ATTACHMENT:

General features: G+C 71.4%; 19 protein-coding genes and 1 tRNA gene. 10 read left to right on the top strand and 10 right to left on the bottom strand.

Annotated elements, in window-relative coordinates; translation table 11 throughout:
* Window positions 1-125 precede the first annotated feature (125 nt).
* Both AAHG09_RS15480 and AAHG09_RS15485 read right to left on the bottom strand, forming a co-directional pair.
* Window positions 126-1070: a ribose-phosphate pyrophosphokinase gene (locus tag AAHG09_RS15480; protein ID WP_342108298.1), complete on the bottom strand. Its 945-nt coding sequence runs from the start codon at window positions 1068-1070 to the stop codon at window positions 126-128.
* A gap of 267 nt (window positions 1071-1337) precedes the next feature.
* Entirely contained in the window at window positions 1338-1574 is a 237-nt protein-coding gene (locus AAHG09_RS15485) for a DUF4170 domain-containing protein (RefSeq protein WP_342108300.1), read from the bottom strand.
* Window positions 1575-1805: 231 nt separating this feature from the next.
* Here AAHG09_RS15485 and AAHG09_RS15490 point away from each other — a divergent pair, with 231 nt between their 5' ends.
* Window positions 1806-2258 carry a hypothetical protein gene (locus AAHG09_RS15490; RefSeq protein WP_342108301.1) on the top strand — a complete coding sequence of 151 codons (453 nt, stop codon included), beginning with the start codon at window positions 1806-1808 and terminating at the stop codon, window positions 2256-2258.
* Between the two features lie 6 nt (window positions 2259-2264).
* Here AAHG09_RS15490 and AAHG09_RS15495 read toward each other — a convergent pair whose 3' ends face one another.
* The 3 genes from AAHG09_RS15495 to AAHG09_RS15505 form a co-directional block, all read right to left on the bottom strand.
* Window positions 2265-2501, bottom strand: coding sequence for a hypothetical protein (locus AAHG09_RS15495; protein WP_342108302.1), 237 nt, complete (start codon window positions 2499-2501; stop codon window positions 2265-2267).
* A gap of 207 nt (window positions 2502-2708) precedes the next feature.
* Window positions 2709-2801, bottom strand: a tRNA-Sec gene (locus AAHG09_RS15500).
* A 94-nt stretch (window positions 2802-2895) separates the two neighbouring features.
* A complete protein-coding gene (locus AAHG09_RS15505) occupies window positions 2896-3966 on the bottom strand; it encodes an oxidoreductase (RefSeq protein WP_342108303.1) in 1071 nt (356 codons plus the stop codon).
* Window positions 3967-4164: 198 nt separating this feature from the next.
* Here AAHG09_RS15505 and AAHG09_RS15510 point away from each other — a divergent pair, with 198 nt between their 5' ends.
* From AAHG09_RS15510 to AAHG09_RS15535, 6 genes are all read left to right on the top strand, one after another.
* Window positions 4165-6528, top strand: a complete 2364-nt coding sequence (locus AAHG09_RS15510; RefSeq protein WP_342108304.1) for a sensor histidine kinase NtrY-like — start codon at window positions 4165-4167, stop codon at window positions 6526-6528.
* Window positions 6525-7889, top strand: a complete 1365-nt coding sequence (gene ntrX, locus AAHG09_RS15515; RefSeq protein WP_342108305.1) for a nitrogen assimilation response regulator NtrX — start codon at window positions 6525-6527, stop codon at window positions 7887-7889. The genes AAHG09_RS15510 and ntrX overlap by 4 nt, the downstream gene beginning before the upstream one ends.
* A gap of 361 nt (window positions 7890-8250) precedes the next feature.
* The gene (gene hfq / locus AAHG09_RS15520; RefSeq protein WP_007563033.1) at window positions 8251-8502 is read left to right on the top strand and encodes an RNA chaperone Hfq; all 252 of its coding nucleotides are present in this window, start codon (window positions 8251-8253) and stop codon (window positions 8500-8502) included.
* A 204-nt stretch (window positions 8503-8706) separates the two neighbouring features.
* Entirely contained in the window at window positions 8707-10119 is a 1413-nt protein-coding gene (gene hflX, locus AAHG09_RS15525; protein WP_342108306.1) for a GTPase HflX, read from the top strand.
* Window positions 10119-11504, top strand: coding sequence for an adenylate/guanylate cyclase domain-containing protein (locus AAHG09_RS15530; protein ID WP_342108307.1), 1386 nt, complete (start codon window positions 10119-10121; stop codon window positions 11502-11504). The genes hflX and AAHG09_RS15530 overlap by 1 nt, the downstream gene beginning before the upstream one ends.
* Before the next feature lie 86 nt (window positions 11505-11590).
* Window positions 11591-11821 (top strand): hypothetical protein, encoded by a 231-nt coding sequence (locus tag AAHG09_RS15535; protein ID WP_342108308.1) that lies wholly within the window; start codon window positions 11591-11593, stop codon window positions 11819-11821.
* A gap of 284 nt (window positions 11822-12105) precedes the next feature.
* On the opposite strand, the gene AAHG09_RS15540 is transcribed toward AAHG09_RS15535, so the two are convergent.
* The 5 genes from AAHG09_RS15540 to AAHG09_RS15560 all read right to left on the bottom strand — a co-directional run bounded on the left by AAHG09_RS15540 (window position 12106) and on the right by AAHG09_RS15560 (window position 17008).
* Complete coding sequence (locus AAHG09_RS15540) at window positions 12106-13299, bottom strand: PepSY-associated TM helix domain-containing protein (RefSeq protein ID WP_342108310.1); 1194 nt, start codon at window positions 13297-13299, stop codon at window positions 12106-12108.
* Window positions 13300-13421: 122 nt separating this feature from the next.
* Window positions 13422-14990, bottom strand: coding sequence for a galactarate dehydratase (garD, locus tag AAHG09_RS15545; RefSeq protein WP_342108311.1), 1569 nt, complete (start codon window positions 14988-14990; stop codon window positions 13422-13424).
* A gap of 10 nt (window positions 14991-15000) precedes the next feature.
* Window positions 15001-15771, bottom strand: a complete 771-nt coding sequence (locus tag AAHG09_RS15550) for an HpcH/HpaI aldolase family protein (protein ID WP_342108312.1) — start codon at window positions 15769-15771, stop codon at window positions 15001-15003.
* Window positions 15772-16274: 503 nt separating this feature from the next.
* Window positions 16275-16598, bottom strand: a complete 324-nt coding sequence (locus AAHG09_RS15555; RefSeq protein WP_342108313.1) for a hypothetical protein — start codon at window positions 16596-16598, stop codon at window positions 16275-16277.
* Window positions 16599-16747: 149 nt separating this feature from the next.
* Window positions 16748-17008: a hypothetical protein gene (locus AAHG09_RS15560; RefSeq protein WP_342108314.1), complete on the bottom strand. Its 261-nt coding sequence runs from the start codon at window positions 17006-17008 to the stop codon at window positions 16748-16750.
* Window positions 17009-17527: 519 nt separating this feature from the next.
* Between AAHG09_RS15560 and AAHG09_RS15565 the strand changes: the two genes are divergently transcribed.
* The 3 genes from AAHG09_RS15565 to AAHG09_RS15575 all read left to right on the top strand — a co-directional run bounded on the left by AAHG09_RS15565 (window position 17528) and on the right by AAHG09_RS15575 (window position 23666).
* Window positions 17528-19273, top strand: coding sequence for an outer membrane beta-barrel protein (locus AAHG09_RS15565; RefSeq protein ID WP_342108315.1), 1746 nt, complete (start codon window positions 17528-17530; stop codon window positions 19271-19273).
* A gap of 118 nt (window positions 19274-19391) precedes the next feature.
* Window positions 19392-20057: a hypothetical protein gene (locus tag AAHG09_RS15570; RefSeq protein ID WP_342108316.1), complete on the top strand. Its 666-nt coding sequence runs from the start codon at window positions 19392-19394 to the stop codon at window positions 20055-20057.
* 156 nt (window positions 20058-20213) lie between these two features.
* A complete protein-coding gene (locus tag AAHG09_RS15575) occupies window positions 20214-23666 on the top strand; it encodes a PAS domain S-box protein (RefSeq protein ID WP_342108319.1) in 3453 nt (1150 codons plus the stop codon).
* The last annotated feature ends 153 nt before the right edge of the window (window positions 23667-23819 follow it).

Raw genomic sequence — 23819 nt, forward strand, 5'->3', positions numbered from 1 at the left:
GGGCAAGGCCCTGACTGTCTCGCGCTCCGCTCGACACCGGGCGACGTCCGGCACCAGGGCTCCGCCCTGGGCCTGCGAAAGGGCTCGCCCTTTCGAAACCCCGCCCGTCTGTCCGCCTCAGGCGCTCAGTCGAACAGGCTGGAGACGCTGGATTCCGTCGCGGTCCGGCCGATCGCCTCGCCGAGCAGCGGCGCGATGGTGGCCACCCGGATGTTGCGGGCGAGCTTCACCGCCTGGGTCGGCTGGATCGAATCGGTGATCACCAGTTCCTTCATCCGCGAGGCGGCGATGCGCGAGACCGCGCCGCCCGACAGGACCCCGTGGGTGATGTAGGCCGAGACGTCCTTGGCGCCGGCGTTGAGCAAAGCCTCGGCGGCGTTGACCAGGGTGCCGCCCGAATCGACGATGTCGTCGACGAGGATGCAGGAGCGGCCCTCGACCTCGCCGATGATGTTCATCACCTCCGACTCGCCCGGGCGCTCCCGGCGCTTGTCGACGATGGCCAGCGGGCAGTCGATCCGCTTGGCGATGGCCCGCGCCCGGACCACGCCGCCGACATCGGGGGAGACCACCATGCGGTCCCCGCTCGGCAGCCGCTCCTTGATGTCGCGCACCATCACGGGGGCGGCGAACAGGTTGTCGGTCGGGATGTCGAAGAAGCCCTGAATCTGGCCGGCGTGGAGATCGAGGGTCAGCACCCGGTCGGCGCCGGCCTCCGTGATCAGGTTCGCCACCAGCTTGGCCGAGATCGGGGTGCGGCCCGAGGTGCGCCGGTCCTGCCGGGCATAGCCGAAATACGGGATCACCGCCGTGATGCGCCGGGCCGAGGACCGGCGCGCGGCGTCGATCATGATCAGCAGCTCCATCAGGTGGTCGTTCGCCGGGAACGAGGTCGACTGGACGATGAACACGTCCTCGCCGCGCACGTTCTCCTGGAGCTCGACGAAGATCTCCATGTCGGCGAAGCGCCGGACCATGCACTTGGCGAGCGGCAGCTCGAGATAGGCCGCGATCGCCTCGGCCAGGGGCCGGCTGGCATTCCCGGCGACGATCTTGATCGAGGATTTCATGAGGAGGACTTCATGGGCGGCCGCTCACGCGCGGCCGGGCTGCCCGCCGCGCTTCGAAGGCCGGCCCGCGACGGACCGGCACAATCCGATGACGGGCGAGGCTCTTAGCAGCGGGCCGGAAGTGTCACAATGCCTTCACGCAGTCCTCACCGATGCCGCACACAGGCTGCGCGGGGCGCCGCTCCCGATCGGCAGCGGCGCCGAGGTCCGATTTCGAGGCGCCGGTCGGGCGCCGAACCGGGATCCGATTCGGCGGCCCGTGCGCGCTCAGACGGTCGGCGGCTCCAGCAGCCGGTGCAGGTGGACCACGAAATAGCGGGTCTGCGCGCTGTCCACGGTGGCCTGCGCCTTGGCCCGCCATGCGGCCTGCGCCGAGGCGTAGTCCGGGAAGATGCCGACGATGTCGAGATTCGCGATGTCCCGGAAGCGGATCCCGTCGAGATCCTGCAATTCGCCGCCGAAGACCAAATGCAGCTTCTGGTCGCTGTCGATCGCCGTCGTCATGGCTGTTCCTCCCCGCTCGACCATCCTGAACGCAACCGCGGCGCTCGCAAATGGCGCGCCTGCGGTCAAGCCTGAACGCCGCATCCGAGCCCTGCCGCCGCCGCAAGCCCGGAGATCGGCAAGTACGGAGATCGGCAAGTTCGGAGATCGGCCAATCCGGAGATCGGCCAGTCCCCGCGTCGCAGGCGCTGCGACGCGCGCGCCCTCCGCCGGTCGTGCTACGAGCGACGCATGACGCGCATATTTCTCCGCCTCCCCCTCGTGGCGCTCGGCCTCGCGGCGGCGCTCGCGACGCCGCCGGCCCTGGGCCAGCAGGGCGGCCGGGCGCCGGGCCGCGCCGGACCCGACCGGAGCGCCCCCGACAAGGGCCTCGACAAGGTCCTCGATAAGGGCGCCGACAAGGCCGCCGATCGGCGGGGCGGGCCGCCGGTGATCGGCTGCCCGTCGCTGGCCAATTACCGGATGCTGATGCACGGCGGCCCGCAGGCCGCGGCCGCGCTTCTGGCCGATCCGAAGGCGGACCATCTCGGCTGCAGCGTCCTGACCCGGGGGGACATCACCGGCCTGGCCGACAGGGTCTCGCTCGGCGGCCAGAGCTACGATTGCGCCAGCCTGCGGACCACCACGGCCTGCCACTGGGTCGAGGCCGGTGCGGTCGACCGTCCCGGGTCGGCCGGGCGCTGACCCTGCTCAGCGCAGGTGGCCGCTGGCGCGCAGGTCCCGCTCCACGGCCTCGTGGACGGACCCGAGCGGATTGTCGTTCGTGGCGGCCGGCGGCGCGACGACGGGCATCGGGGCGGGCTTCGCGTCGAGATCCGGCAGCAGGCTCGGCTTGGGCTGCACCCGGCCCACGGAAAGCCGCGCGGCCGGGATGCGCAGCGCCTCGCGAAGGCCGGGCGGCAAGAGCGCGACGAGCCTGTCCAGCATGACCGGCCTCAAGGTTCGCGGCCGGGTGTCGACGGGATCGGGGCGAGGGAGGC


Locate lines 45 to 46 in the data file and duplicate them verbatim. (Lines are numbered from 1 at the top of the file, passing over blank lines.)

* The 3 genes from AAHG09_RS15565 to AAHG09_RS15575 all read left to right on the top strand — a co-directional run bounded on the left by AAHG09_RS15565 (window position 17528) and on the right by AAHG09_RS15575 (window position 23666).
* Window positions 17528-19273, top strand: coding sequence for an outer membrane beta-barrel protein (locus AAHG09_RS15565; RefSeq protein ID WP_342108315.1), 1746 nt, complete (start codon window positions 17528-17530; stop codon window positions 19271-19273).